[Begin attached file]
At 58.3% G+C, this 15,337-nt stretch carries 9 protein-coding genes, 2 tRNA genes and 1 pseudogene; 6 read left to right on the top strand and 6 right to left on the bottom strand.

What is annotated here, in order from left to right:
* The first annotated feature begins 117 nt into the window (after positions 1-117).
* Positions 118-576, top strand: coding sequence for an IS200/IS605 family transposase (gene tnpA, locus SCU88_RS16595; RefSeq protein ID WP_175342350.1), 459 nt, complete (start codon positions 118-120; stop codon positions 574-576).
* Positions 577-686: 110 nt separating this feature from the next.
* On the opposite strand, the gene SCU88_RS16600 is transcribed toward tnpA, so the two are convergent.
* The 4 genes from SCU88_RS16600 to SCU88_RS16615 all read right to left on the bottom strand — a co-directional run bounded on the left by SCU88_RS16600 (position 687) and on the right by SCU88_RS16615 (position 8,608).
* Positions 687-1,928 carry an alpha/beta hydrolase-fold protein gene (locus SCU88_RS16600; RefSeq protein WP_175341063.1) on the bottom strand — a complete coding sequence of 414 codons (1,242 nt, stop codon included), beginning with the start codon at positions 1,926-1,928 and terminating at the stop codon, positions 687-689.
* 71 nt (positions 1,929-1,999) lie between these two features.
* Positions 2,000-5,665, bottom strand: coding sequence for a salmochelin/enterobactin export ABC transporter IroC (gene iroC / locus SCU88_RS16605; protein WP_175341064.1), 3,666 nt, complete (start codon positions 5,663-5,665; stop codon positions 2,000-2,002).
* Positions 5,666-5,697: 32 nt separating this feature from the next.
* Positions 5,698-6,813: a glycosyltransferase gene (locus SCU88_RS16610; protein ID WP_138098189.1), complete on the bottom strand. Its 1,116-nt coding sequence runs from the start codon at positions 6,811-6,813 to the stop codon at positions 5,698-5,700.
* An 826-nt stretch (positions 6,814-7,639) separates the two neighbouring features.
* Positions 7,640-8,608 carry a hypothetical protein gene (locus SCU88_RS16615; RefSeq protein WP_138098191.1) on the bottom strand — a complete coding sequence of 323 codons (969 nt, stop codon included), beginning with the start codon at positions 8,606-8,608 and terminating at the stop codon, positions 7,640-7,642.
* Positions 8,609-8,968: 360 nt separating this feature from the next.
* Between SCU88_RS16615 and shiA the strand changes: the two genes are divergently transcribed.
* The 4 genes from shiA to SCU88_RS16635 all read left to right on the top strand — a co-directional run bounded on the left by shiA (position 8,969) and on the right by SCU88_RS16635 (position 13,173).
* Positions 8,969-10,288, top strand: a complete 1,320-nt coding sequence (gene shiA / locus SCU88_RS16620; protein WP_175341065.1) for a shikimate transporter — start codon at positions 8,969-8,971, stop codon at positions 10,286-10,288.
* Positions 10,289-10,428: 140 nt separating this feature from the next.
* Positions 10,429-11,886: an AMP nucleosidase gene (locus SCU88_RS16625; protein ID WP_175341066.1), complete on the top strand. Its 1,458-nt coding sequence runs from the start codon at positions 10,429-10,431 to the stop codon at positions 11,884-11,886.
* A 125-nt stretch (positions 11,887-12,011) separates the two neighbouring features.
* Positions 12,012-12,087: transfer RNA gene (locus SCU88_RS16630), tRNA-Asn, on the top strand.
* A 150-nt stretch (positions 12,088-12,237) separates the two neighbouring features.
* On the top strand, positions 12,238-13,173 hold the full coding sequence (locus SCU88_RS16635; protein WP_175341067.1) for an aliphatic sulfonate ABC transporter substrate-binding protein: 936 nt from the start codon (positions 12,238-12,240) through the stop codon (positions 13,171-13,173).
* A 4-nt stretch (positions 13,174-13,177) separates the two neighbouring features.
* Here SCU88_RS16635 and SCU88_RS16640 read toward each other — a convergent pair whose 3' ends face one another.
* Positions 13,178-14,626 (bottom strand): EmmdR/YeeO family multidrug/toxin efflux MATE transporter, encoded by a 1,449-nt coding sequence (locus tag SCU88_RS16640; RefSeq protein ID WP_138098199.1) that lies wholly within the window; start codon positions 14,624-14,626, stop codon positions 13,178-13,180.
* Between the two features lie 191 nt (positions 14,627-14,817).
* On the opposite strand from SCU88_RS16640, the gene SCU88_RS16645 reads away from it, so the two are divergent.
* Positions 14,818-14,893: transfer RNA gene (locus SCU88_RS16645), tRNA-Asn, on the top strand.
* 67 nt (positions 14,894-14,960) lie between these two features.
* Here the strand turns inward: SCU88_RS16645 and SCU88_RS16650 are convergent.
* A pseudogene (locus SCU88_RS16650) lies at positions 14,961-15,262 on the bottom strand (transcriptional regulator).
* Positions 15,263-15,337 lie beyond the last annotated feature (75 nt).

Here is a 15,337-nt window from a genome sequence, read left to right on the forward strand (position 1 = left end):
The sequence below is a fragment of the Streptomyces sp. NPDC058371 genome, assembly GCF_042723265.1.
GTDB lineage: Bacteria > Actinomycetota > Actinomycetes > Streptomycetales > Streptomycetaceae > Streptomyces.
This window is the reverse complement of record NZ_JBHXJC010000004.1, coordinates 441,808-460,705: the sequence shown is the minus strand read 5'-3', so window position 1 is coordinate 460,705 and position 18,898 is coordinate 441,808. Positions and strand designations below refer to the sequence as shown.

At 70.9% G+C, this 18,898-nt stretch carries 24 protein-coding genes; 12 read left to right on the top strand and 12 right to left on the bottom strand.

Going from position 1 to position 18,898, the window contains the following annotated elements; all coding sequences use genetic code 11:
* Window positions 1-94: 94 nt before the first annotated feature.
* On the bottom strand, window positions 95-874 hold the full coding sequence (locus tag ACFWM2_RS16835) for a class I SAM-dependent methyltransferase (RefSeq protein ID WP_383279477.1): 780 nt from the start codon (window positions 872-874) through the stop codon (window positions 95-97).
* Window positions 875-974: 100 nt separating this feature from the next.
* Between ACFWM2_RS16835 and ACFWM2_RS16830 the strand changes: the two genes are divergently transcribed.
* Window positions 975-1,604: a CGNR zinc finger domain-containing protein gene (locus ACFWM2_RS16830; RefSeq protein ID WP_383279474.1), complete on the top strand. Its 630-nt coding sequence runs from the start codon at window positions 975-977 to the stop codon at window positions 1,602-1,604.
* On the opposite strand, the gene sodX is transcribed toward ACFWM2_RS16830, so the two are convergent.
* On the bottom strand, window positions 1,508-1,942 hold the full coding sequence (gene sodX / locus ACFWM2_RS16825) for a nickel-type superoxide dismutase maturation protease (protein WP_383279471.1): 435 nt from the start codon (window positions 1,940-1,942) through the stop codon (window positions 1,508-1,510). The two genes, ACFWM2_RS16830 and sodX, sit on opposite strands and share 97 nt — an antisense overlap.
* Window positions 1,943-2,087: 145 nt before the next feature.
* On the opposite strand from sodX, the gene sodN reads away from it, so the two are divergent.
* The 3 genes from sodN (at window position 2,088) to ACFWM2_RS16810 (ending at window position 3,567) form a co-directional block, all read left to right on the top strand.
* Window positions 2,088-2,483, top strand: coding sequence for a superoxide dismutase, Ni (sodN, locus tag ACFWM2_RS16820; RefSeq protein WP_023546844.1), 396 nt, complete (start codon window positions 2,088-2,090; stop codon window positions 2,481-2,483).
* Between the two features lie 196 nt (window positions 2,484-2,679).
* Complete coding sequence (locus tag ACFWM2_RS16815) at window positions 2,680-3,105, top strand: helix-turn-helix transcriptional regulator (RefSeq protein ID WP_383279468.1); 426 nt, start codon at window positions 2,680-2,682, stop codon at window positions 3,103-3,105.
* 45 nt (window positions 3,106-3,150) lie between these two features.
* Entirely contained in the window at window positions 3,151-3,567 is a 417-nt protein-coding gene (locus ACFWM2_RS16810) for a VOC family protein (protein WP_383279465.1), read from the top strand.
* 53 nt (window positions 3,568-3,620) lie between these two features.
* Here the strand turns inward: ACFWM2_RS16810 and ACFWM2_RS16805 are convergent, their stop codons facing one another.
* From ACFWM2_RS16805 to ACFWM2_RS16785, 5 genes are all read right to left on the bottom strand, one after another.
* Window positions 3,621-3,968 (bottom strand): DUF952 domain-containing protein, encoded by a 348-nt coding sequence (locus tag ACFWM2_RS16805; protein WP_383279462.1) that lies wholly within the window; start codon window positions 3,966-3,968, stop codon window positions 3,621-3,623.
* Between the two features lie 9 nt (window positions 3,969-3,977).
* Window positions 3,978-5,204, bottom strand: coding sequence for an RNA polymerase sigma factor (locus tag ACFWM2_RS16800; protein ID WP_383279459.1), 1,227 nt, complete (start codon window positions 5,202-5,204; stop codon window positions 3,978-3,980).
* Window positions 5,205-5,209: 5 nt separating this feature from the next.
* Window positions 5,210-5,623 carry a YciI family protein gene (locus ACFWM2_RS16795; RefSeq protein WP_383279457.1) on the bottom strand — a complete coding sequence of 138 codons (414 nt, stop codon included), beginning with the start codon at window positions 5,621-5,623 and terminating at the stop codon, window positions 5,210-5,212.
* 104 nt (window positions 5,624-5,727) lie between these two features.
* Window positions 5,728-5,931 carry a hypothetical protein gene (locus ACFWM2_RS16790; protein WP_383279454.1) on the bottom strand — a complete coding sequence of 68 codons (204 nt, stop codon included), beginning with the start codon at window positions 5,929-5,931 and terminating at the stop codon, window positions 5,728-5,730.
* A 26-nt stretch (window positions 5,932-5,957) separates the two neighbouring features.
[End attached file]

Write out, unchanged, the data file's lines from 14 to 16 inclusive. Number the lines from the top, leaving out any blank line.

* Positions 7,640-8,608 carry a hypothetical protein gene (locus SCU88_RS16615; RefSeq protein WP_138098191.1) on the bottom strand — a complete coding sequence of 323 codons (969 nt, stop codon included), beginning with the start codon at positions 8,606-8,608 and terminating at the stop codon, positions 7,640-7,642.
* Positions 8,609-8,968: 360 nt separating this feature from the next.
* Between SCU88_RS16615 and shiA the strand changes: the two genes are divergently transcribed.